Additionally, physical burnout provides an environment for boosting health professionals’ sense of personal attainment. The situation increases professional rewards that help health care professionals to feel less emotionally exhausted and energized in their daily work. A primary driver of nurse satisfaction in the healthcare settings emerges from a sense of provision of quality patients’ care. The transfer of administrative tasks away from physicians’ help to nurses to attain a sense of satisfaction. Relief from administrative duties allows nurses to pereform the work they were trained on and also helps to improve workflows in health care settings. Generally, assisting nurses in determining aspects that stirs their professional satisfaction provides them with time to pursue their passion that ultimately contributes to combat burnout syndromes. Therefore, recognition of hard work helps nurses to have a sense of personal attainment.

Burnout among the ICU nurses results from demanding and stressing work environment. Ideally, patients in intensive care units lack decision making capacity. Hence, health care professionals such as nurses depend on family members to gather information, and this complicates communication process. Additionally, the ICU work environment is increasingly becoming technical thus requiring extensive skills in advanced life sustenance medical therapies. Various aspects of ICU lead to moral distress and subsequently cause emotional pain among nurses (Cocker & Joss, 2016). Thus, compassion fatigue causes burnout syndromes, which reveals the results of traumatic stress in the professional life of nurses during the provision of health care services.

Health care practitioners, particularly, nurses who work in adult intensive care units usually experience clinical issues that make their profession challenging. In their provision of health care services to patients, nurses face a challenge that requires making an informed decision before taking a course of action. The challenging nursing work environment intensifies dissatisfaction factors in intensive care units and creates imbalances between nurse’s sources of suffering and pleasure. Due to their diminishing capacity to regulate distress encountered in clinical settings, many ICU nurses tend to implement defensive strategies that cause them to leave the profession (Viejo, 2018). Thus, it is essential to apply interventions that deal with problems in intensive care units to ensure effectiveness in the provision of healthcare services to patients.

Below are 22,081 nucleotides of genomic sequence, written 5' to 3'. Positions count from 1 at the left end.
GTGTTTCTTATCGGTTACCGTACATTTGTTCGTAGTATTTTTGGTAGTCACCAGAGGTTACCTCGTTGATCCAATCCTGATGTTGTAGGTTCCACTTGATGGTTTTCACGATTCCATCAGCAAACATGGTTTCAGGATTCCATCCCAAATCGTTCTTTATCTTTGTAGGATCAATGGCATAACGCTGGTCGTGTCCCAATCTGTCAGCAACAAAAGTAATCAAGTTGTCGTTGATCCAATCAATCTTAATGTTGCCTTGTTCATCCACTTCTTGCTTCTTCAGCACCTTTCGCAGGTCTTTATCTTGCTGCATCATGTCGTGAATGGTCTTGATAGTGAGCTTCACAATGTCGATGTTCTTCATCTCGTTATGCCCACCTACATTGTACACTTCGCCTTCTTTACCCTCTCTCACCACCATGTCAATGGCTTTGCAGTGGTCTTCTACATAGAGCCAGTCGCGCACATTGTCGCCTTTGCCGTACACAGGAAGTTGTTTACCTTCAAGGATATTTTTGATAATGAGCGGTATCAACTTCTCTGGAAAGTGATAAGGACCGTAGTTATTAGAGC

Burnout at the workplace leads to various effects on patient outcomes. Unsatisfactory work leads to lasting outlooks of depersonalization, emotional exhaustion, and cynicism among professionals in their daily encounters. Health care facilities should adopt various strategies aimed at reducing the work load for nurses. Various strategies could be implemented such as hiring more nurses and adopting modern technology in the work practices, among others. Notably, recognition of hard work helps nurses to have a sense of personal attainment.

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Cocker, F., & Joss, N. (2016). Compassion fatigue among healthcare, emergency and community service workers: a systematic review. International journal of environmental research and public health, 13(6), 618.
Vasconcelos, E. M. D., Martino, M. M. F. D., & França, S. P. D. S. (2018). Burnout and depressive symptoms in intensive care nurses: relationship analysis. Revista Brasileira de enfermagem, 71(1), 135-141.
Viejo, A. (2018). ICU nurses suggest changes to resilience programs. AACCN. Retrieved from